In chapter 17, Bob Ewell is testifying on behalf of his daughter Mayella. His testimony is filled with derogatory slang due to his uneducated and disrespectful background. Since men, women, and children are permitted into this public hearing, people are shocked when Bob Ewell speaks with indifference. It takes Judge Taylor a few minutes to calm the audience down; whereupon he makes the following comment:
"There has been a request . . . that this courtroom be cleared of spectators, or at least of women and children, a request that will be denied for the time being. People generally see what they look for, and hear what they listen for, and they have the right to subject their children to it" (174).
This passage shows that Judge Taylor is not in the business of controlling what people choose to listen to or witness. (He didn't invite the whole county to show up to watch the trial that day.) He is in the business of controlling his courtroom; therefore, if people want to allow their children to witness a trial on rape, then that is their prerogative. However, if those who choose to stay can't be quiet, the judge also says that they will be held in contempt of court. This means that a person can be fined or even taken to jail for disrupting the proceedings of the court. People in Maycomb know how low of a character Bob Ewell is. If they thought that a trial involving him testifying would be censored, they were greatly mistaken. Judge Taylor places the responsibility of what women and children hear on the heads of the parents and husbands, not upon himself.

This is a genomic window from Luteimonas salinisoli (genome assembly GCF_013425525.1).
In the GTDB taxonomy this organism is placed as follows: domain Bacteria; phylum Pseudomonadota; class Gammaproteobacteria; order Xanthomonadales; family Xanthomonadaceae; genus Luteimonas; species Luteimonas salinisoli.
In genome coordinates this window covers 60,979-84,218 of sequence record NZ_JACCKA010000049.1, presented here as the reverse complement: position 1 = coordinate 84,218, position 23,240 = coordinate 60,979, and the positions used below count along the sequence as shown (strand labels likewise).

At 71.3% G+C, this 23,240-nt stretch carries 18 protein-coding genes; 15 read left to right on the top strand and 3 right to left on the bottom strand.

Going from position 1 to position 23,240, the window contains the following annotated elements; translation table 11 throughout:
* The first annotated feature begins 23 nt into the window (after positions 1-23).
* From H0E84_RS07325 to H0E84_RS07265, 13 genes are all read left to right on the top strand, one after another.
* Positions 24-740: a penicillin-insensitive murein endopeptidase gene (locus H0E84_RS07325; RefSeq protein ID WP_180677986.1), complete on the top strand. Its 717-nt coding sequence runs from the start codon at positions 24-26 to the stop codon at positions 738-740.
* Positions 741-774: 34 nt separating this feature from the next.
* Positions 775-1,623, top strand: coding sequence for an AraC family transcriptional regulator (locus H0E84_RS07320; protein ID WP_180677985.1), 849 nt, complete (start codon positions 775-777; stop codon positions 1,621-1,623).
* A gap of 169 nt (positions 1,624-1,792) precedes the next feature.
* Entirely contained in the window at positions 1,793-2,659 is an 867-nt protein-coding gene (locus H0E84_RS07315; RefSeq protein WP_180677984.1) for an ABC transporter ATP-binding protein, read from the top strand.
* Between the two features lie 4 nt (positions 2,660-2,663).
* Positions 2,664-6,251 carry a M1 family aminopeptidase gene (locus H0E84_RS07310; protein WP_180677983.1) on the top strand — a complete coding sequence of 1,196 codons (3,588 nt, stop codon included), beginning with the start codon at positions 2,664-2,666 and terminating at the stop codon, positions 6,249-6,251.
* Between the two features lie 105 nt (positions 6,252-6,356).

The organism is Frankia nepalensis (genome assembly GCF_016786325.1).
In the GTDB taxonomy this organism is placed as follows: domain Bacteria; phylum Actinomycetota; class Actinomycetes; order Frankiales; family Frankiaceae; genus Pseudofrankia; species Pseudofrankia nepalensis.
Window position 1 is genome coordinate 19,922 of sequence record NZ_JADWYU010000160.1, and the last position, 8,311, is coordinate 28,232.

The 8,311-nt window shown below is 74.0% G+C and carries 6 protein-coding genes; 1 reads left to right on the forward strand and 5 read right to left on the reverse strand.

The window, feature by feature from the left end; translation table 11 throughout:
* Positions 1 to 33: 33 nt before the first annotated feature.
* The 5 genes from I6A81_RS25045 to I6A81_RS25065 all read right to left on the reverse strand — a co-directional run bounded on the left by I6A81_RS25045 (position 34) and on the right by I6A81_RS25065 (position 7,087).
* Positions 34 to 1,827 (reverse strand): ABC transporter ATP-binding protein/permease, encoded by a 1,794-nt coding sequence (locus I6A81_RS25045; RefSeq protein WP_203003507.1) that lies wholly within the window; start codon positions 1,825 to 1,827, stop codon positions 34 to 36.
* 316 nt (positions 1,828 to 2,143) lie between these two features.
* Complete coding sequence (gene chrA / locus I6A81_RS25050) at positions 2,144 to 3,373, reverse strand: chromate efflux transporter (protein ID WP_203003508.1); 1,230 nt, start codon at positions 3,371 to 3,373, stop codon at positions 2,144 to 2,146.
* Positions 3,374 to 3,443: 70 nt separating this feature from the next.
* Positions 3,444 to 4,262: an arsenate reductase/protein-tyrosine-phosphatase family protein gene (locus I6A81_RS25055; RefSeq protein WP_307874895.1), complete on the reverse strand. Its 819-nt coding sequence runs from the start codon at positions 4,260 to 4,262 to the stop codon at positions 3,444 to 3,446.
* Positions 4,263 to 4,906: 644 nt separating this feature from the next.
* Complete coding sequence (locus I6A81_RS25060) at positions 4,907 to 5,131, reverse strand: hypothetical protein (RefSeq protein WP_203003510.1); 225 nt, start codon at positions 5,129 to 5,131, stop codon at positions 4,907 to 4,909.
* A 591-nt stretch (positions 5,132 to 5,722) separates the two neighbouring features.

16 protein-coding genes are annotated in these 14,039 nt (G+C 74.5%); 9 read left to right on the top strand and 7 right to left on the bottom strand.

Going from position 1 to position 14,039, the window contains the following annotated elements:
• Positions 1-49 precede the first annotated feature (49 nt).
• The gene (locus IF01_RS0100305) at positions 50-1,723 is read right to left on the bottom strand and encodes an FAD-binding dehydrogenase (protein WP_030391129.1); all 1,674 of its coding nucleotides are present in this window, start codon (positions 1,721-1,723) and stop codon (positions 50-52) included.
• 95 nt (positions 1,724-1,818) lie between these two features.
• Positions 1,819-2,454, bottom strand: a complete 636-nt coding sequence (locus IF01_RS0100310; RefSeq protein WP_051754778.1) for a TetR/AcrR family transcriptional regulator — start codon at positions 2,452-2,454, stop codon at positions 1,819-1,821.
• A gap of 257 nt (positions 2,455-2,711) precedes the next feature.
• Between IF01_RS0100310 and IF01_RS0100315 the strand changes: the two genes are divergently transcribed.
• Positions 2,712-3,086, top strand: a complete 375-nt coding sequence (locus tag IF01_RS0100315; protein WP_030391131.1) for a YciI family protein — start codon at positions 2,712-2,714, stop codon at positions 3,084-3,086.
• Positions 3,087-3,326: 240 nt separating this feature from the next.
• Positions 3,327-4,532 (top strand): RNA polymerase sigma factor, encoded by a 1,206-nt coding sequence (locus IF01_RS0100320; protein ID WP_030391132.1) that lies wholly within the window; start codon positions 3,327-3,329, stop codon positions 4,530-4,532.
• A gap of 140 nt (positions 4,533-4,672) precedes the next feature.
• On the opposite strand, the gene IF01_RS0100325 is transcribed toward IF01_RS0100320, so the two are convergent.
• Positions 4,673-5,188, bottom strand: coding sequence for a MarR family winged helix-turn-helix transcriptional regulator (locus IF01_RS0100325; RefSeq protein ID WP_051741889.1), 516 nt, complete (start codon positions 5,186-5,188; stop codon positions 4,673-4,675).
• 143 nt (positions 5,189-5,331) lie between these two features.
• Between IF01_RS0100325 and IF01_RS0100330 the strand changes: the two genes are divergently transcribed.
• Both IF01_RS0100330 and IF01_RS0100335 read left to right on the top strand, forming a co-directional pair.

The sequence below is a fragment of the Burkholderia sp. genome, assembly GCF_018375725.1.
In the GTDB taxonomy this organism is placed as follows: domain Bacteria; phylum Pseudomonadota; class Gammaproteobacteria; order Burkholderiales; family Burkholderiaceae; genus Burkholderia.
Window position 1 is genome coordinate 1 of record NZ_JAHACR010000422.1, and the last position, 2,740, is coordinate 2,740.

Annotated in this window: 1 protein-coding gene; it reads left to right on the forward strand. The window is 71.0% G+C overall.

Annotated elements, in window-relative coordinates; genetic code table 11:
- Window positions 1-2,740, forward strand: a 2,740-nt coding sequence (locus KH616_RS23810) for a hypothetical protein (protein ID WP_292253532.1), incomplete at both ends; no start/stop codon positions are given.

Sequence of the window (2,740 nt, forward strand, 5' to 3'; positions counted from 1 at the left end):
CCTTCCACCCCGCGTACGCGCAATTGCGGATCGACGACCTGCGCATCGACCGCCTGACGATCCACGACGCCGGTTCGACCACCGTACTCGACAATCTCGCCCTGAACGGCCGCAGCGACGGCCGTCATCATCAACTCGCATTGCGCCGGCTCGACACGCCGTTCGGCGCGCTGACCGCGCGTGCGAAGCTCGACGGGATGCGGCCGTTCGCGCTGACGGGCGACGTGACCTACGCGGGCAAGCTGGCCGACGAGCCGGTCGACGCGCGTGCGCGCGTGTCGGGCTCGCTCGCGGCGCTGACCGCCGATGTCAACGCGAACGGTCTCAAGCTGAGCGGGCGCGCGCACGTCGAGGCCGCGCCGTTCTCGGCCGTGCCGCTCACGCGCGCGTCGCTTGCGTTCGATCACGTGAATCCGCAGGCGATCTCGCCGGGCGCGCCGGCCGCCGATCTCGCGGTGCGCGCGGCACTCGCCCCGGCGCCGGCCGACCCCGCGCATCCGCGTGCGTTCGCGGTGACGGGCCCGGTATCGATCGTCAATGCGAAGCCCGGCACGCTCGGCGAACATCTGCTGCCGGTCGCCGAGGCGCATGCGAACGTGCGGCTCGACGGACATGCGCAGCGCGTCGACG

The part of the quote that says "People generally see what they look for, and hear what they listen for" means that Judge Taylor cannot control what people see, hear, understand, or take away from what they witness that day at the trial. This is an intense and controversial case and people should listen at their own risk because Judge Taylor can't stop and clarify or censor everything that goes on at a moment's notice.